A Drill Instructor escorted the wayward recruit over to the First Sergeant and by the time I turned around, the feast was in full roar.
The recruit was in green cammies (which is why I identified him as a recruit from another series since all the recruits being “inspected” were in desert cammies) within a sea of angry DIs.
All I heard was an EXPLOSION of screams as no less that a DOZEN DIs enveloped the single recruit. They were like a pack of angry wolves, all in motion, screaming, swirling around the recruit, trying to get to the middle. It was like a hurricane with the recruit as the eye, head down, screaming “Yes Sir!”
Again, I’ll point out that whatever this poor lad did, he probably deserved what he was getting (in the world of Marine Corps Boot Camp) or the First Sergeant wouldn’t have let it happen. I was amazed that in the presence of the Series Commander, the Company Commander, and another Captain (me) that this would be allowed.
It went on for about a minute.
And it made me sweat.
They were giving it to this kid like no one’s business, all straining to get to the center and “get some.” I thought the kid’s fight or flight instincts would take over, or that he would just faint. One DI in your stuff is bad. Two is worse. Three is getting into sensory overload.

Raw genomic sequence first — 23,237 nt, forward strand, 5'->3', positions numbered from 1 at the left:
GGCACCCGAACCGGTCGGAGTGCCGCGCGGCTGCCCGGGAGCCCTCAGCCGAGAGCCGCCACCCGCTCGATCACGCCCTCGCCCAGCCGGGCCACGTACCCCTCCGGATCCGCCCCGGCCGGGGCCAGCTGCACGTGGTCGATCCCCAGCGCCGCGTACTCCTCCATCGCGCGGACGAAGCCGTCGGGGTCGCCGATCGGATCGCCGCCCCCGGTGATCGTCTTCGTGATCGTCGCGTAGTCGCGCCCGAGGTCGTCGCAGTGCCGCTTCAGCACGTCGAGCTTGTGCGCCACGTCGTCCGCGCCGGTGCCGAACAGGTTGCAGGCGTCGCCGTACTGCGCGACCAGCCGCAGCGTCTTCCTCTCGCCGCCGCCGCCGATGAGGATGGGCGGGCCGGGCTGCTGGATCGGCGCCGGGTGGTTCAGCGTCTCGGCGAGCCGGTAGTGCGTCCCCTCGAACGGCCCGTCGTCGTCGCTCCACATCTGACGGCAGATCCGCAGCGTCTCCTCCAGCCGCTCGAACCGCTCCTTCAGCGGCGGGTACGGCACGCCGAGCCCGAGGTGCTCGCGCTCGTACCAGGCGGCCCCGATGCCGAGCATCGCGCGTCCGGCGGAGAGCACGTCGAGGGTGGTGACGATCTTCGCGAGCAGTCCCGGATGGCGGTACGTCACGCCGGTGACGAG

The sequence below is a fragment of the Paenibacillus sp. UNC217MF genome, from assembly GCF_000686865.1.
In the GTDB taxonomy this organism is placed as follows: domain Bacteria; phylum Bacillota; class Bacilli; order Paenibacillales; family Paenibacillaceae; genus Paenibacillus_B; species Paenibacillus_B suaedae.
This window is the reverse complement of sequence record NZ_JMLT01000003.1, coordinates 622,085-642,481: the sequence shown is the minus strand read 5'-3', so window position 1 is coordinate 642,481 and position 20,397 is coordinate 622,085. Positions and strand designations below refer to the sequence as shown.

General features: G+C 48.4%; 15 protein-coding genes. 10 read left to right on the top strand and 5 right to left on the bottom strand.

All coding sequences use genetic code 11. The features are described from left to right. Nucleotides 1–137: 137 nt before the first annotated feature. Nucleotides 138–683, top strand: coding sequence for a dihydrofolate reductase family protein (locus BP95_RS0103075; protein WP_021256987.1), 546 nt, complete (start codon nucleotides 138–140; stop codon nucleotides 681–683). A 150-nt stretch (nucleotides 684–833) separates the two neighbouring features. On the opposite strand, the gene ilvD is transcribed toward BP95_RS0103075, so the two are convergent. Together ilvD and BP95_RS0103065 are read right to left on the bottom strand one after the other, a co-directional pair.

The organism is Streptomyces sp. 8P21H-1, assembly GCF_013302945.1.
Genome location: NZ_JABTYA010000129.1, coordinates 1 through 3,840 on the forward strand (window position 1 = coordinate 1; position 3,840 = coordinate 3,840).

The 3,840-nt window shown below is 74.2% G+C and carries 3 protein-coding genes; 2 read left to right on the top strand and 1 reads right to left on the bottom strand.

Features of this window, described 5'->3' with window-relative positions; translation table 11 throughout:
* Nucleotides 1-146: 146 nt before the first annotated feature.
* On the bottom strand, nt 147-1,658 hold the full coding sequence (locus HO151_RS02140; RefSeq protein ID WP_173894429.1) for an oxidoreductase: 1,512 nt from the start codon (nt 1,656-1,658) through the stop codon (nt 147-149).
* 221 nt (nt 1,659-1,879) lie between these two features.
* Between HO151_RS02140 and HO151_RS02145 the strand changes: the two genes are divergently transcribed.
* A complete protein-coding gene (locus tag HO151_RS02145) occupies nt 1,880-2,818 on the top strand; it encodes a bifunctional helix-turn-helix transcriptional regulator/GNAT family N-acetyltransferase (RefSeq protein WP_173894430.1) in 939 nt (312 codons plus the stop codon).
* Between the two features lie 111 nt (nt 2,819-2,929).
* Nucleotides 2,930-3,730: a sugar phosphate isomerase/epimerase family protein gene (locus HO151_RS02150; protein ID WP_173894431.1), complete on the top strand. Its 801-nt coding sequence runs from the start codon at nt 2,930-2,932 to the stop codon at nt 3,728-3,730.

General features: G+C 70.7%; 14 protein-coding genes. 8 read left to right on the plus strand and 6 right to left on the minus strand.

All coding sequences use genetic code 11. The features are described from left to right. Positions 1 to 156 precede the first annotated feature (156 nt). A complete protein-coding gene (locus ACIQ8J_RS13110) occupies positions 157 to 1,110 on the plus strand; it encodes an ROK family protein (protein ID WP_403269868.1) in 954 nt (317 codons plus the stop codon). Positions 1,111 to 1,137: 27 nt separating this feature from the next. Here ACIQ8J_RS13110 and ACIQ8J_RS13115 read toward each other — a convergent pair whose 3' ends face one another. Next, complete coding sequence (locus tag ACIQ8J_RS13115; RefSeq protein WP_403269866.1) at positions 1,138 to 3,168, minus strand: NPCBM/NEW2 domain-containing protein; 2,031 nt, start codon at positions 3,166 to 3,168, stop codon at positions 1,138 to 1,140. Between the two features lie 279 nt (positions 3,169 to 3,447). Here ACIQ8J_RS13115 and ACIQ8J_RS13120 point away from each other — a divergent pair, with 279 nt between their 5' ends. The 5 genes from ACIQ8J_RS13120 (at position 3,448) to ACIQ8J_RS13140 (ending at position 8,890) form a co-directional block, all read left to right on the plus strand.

Twelve is just an insane man’s deepest nightmare.
Travis and I watched in awe until the First Sergeant opened his arms to which the DIs reacted instantly, backing off. The First Sergeant put his arm around the shaking kid in a fatherly manner and said something to him before telling him to get the hell out of the area. The kid got about 10 feet away but didn’t have the presence of mind to give a last “AYE AYE SIR!” to the First Sergeant which prompted the pack of DIs to reconverge on him.
It started again as intense as before but this time it lasted only until the First Sergeant strolled over and broke it up again. The kid’s voice cracked as he yelled a final “AYE AYE SIR!” and RAN for his life.
Whatever the kid did, he’ll NEVER do again. And it couldn’t have been too comfortable to hear with your back turned toward it for the recruits standing at attention, after getting a very scary inspection, albeit nowhere near to what they just heard behind them.